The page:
The question:

Show that the set

$\displaystyle S = \{x \in \mathbb{R}^3 : x_1 \le 0, x_2 \ge 0 \}$

with the usual rules for addition and multiplication by a scalar in $\displaystyle \mathbb{R}^3$ is not a vector space by showing that at least one of the vector-space axioms is not satisfied. Give a geometric interpretation of this result.

My attempt:

There's no solution to this answer in my text. My understanding is that this set is not closed under scalar multiplication, since multiplying by -1 will reverse the conditions on $\displaystyle x_1$ and $\displaystyle x_2$. Is this correct?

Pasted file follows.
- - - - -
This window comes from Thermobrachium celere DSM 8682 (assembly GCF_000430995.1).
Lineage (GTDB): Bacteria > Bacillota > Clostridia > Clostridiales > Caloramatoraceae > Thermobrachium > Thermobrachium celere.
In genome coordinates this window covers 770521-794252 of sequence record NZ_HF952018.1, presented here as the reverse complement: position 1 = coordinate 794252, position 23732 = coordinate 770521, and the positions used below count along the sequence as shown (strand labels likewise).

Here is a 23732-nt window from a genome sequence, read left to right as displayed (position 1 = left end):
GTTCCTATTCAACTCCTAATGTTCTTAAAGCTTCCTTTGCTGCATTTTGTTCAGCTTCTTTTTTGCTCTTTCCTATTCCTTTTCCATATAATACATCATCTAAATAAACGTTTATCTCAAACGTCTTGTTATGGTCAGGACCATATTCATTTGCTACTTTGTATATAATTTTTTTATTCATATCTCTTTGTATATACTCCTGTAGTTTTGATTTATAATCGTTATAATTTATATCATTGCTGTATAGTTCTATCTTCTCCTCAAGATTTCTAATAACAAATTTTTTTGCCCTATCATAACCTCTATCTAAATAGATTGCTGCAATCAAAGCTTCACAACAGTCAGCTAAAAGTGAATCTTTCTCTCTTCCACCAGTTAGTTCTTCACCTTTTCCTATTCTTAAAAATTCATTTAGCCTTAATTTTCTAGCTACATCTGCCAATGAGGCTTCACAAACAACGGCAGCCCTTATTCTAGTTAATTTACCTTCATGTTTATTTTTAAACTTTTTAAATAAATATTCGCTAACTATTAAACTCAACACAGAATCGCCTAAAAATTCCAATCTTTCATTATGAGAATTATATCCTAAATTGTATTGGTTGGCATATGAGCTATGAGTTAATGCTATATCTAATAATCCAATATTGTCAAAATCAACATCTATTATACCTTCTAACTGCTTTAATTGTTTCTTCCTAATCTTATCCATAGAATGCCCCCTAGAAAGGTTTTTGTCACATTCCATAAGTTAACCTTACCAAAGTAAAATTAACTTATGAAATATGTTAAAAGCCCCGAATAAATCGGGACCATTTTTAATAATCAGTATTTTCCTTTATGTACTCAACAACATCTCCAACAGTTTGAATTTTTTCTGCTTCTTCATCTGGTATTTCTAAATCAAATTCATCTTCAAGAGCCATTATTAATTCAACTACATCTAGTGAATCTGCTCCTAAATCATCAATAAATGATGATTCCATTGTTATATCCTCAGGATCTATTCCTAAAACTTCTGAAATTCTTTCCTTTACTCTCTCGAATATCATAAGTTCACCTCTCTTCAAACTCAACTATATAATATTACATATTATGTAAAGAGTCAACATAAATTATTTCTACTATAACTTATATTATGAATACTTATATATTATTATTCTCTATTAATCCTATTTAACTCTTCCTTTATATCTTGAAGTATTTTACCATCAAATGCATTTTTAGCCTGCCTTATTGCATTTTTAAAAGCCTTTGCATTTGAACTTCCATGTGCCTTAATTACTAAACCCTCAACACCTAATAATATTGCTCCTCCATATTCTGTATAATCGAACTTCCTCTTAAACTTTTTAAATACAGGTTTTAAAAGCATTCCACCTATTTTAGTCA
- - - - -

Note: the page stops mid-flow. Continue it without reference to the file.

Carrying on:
As for the second part of the question, it asks for a geometric interpretation, which I'm not sure about. It's a 3D object, but otherwise I don't know how else to interpret it. Any ideas?

Thanks.